Experts predict that diabetes mellitus will become one of the world’s leading disablers and killers within the next twenty-five years. The World Health Organization has sounded the alarm, urging “immediate action to stem the tide…and to introduce cost-effective treatment strategies to reverse this trend.”
One obvious strategy is to make a strong effort to avoid certain foods, namely refined carbohydrates, and added sugars and sweeteners that lead to weight gain, insulin resistance, and diabetes. You must get “carbo-smart,” as I have repeatedly told patients, and written about, over the years, because many of the health problems we have, including diabetes, are linked to overconsumption of carbohydrates.
The journal Nutrition makes this point absolutely clear in a 2014 critical review authored by more than two dozen international experts. In it, they presented major evidence proving that low-carbohydrate diets should be the “first approach” for the most common form of the disease – type 2 diabetes – and the “most effective adjunct” to medication in type 1. Such restrictive diets “reliably” reduce high blood glucose and either reduce or eliminate the need for medications that often create side effects. Moreover, the benefits do not require weight loss, “although nothing is better for weight reduction” than a low-carbohydrate diet, they said.
Duke University professor Eric Westman, M.D., director of the Duke Lifestyle Medicine Clinic, summed up the findings this way: “At the end of our clinic day, we go home thinking, ‘The clinical improvements are so large and obvious, why don’t other doctors understand?’ Carbohydrate restriction is easily grasped by patients: because carbohydrates in the diet raise the blood glucose, and as diabetes is defined by high blood glucose, it makes sense to lower the carbohydrate in the diet. By reducing the carbohydrate in the diet, we have been able to taper patients off as much as 150 units of insulin per day in 8 d, with marked improvement in glycemic control and even normalization of glycemic parameters.”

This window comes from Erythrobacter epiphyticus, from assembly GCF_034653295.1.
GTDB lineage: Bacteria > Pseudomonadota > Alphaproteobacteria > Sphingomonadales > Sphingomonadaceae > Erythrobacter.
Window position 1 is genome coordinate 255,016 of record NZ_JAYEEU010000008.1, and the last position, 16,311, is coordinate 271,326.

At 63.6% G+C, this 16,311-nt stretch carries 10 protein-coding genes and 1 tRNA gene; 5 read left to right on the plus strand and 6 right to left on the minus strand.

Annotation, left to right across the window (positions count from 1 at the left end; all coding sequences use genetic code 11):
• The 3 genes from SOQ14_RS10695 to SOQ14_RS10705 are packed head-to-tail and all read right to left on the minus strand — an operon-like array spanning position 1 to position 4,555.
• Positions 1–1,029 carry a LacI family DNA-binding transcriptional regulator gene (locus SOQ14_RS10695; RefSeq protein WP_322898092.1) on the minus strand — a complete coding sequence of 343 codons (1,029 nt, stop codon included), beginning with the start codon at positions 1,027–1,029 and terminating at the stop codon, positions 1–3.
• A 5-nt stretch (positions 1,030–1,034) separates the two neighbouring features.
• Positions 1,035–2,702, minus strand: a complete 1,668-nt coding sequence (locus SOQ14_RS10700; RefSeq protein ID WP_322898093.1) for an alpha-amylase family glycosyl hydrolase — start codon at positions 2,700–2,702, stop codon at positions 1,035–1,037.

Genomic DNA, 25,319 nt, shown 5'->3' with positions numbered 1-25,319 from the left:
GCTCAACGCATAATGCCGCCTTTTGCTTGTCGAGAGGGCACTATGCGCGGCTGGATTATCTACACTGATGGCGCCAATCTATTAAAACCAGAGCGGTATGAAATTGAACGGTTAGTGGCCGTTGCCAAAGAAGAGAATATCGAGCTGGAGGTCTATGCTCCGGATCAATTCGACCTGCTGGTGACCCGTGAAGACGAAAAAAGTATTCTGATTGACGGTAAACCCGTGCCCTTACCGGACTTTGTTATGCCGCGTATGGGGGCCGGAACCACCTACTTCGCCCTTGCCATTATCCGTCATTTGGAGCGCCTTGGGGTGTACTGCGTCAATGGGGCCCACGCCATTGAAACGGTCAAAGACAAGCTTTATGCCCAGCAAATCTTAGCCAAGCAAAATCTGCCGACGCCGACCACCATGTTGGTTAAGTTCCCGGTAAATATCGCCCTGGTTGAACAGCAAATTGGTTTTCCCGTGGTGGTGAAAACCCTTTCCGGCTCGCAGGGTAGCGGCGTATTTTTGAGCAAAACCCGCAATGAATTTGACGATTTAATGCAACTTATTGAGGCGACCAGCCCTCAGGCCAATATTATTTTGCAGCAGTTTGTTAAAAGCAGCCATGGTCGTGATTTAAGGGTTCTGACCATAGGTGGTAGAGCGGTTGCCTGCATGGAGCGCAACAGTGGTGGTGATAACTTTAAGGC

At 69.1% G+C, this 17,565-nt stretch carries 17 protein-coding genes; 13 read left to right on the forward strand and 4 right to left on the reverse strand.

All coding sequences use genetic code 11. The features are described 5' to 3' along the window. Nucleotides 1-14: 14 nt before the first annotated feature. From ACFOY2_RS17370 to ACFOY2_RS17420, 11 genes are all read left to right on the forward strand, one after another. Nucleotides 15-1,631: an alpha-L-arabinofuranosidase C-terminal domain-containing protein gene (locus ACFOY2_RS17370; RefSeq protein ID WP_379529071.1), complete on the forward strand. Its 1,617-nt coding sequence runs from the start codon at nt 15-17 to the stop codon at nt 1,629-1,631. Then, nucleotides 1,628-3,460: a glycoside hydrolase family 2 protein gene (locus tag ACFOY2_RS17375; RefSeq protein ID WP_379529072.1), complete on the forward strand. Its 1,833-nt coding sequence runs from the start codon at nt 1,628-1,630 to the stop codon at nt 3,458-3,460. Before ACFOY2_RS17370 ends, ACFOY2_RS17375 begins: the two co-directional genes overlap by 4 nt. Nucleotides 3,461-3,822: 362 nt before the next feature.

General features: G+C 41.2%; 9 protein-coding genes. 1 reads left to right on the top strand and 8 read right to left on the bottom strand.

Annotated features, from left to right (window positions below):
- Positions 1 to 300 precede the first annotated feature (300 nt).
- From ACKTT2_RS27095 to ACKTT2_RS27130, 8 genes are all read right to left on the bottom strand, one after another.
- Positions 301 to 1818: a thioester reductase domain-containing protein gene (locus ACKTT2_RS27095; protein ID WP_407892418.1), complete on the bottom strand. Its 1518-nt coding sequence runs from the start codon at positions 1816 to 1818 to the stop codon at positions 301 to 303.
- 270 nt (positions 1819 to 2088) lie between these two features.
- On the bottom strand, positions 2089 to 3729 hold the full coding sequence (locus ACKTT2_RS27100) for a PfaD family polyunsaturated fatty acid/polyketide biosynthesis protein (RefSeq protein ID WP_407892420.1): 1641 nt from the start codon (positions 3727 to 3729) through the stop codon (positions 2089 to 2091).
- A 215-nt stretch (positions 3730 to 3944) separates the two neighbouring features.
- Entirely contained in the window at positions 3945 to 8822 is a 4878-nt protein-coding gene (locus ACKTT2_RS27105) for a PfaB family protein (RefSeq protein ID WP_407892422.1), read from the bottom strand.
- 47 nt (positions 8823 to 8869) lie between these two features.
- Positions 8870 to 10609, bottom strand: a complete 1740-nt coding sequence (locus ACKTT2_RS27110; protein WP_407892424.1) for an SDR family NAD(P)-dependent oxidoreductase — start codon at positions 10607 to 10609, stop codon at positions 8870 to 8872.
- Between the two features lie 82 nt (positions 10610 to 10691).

The authors of the study further argued that low-carbohydrate diets have little risk and good compliance and that low-fat diets have generally failed to prove themselves effective. They recommended replacement of carbohydrate with fat or, in some cases, with protein. “Both are beneficial in both types of diabetes leading to better glycemic control, weight loss, cardiovascular-risk markers, and reduction in medication,” they said.
There are variations of low-carbohydrate diets. The best strategy, I believe, is along the lines of a “Paleo Diet,” one that emphasizes meat, vegetables, nuts, and extra-virgin olive oil, with just a moderate amount of fruit. It is like a Mediterranean Diet without all the pasta, rice, bread, and sugar – the carbs. Avoiding processed foods is a main part of this approach.
A good measuring stick for what’s good and what’s not so good for you is the glycemic index – a guide to how carbohydrates break down in the body and affect your blood sugar (glucose) level. Here’s a good description from the American Diabetes Association.
Besides cutting down on your carbs, apply the index basics to those you do eat. It’s simple. Emphasize foods low on the index, such as oatmeal, sweet potatoes, corn, lima beans, carrots, legumes, and greens. Avoid the white bread and bagels, instant oatmeal, white rice, macaroni, pretzels, rice cakes, popcorn, and saltine crackers.
Fruits contain natural sugar, called fructose. Your best bet is to avoid very ripe fruit, which is higher in fructose, and minimize your intake of high index items like watermelon, pineapple, mangos, papayas, and dried fruit. Berries, apricots, and apples are some of the lowest fruit on the index.
Raw vegetables (onions and kale are two of my favorites) are awesome. They are packed with natural enzymes, antioxidants, minerals, and insulin regulating fiber. Get at least a couple of servings in per day.
Prepare your meats less cooked than you might otherwise do, as that allows for greater preservation of the enzymes. Eating less cooked food and eating less overall are keys to success. It’s a well-known fact that cooking destroys 50 percent of protein, up to 80 percent of vitamins, and even more of other vital factors.
The “less cooked” approach can help “turn on” or upgrade an individual’s genetic expression from diabetes back to non-diabetes, according to Gabriel Cousens, M.D., medical director of Tree of Life Center– a ranch-like clinic in southern Arizona that offers a program in lifestyle education with a goal of diabetes reversal.
One of the initial steps in the program is a green juice fast featuring a good deal of cucumbers and string beans. Cucumbers help promote regeneration of beta cells − the cells in the pancreas where insulin is produced. String beans actually contain insulin. No fruit juices are included, though, because of the sugar content.
I don’t recommend you go on a fast unless you are under the supervision of a knowledgeable health professional.
- World Health Organization. Diabetes: the cost of diabetes (Fact sheet # 236).
- Feinman RD, et al. Dietary carbohydrate restriction as the first approach in diabetes management: Critical review and evidence base. Nutrition, 2014; Published online at http://www.nutritionjrnl.com/article/S0899-9007(14)00332-3/abstract
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